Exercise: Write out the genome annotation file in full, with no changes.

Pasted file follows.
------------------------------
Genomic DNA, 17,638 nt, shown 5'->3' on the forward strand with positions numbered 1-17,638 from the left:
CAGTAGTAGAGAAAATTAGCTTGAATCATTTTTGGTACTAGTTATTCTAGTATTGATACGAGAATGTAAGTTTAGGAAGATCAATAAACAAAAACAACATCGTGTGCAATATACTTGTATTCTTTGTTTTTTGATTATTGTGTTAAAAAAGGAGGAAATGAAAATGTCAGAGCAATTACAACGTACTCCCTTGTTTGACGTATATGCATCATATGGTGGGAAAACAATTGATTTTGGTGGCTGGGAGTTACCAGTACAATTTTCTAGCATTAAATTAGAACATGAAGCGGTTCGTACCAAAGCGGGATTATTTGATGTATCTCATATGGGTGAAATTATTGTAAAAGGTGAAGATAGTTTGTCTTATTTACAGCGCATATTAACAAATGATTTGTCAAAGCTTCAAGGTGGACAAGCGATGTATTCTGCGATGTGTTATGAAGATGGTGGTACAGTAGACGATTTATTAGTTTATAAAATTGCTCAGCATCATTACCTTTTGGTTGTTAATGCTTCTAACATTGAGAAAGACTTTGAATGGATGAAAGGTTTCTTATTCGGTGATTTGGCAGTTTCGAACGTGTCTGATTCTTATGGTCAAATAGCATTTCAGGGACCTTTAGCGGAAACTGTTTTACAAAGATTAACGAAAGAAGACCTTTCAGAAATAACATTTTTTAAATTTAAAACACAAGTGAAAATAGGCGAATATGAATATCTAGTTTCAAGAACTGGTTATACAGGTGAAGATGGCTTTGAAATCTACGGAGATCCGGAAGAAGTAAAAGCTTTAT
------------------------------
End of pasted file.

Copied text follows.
Genomic DNA, 17,638 nt, shown 5'->3' on the forward strand with positions numbered 1-17,638 from the left:
CAGTAGTAGAGAAAATTAGCTTGAATCATTTTTGGTACTAGTTATTCTAGTATTGATACGAGAATGTAAGTTTAGGAAGATCAATAAACAAAAACAACATCGTGTGCAATATACTTGTATTCTTTGTTTTTTGATTATTGTGTTAAAAAAGGAGGAAATGAAAATGTCAGAGCAATTACAACGTACTCCCTTGTTTGACGTATATGCATCATATGGTGGGAAAACAATTGATTTTGGTGGCTGGGAGTTACCAGTACAATTTTCTAGCATTAAATTAGAACATGAAGCGGTTCGTACCAAAGCGGGATTATTTGATGTATCTCATATGGGTGAAATTATTGTAAAAGGTGAAGATAGTTTGTCTTATTTACAGCGCATATTAACAAATGATTTGTCAAAGCTTCAAGGTGGACAAGCGATGTATTCTGCGATGTGTTATGAAGATGGTGGTACAGTAGACGATTTATTAGTTTATAAAATTGCTCAGCATCATTACCTTTTGGTTGTTAATGCTTCTAACATTGAGAAAGACTTTGAATGGATGAAAGGTTTCTTATTCGGTGATTTGGCAGTTTCGAACGTGTCTGATTCTTATGGTCAAATAGCATTTCAGGGACCTTTAGCGGAAACTGTTTTACAAAGATTAACGAAAGAAGACCTTTCAGAAATAACATTTTTTAAATTTAAAACACAAGTGAAAATAGGCGAATATGAATATCTAGTTTCAAGAACTGGTTATACAGGTGAAGATGGCTTTGAAATCTACGGAGATCCGGAAGAAGTAAAAGCTTTAT